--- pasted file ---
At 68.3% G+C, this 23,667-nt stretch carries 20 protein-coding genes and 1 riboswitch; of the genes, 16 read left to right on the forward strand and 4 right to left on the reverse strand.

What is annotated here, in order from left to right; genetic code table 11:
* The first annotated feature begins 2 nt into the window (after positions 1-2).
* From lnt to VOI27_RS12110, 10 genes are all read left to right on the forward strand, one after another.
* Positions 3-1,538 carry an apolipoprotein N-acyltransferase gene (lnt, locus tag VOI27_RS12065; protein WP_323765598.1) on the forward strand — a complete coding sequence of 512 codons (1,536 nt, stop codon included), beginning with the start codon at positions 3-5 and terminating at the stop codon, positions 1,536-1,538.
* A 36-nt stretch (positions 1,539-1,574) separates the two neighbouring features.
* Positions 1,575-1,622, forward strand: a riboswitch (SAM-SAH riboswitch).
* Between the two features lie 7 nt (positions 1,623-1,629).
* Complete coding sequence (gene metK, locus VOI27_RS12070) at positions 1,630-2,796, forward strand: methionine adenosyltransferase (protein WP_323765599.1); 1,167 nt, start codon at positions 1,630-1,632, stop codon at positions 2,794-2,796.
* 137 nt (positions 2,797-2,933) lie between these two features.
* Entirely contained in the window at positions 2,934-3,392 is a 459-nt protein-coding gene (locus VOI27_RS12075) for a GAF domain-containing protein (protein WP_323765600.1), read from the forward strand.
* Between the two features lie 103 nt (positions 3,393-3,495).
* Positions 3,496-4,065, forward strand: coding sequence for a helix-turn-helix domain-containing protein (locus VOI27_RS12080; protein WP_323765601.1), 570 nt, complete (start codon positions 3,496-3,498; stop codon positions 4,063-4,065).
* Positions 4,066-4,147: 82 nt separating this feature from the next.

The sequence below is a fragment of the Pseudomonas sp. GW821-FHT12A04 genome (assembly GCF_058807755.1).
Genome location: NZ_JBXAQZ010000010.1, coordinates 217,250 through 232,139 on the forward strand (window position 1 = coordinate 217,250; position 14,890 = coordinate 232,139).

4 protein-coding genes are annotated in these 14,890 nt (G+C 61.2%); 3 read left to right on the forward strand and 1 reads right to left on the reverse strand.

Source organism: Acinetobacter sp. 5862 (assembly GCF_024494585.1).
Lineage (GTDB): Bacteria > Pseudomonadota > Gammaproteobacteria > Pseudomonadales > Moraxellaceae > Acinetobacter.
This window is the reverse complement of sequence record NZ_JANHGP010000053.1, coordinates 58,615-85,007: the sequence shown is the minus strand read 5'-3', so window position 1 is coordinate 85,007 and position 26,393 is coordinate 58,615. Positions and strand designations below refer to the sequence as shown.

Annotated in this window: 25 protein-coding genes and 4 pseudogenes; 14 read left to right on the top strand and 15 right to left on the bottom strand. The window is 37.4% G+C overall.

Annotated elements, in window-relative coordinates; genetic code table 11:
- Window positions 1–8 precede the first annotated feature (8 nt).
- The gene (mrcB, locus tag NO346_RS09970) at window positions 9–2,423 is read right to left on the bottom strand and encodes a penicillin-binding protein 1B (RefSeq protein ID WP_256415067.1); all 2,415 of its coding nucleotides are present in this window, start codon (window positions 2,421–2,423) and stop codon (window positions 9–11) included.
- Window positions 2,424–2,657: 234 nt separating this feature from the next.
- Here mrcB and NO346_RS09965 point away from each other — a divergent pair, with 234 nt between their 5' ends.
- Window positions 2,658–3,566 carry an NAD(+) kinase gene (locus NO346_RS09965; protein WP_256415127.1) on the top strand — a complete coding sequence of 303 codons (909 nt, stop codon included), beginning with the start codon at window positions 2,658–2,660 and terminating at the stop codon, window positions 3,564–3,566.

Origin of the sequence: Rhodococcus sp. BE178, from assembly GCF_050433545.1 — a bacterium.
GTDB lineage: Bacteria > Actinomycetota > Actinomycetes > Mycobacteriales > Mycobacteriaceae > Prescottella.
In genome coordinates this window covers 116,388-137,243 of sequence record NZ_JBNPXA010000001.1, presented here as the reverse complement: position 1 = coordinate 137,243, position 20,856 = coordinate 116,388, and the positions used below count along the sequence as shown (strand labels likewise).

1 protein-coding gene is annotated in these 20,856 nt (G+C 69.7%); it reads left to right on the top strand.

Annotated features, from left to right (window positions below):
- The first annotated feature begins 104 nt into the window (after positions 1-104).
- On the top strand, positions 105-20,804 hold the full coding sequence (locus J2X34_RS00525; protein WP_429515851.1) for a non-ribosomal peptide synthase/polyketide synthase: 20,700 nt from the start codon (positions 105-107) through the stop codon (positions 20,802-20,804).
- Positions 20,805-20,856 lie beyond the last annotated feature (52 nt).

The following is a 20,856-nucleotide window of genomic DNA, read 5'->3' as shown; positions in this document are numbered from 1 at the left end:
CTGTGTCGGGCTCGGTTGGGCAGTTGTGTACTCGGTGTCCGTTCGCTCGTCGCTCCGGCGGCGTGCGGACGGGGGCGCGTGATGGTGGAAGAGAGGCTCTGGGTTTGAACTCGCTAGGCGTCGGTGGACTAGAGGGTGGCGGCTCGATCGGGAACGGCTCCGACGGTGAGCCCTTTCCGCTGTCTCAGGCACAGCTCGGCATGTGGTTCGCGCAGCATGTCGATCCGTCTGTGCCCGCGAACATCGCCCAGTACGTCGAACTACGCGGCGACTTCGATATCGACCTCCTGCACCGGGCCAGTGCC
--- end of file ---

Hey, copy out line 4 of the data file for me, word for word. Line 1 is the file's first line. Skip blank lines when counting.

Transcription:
* From lnt to VOI27_RS12110, 10 genes are all read left to right on the forward strand, one after another.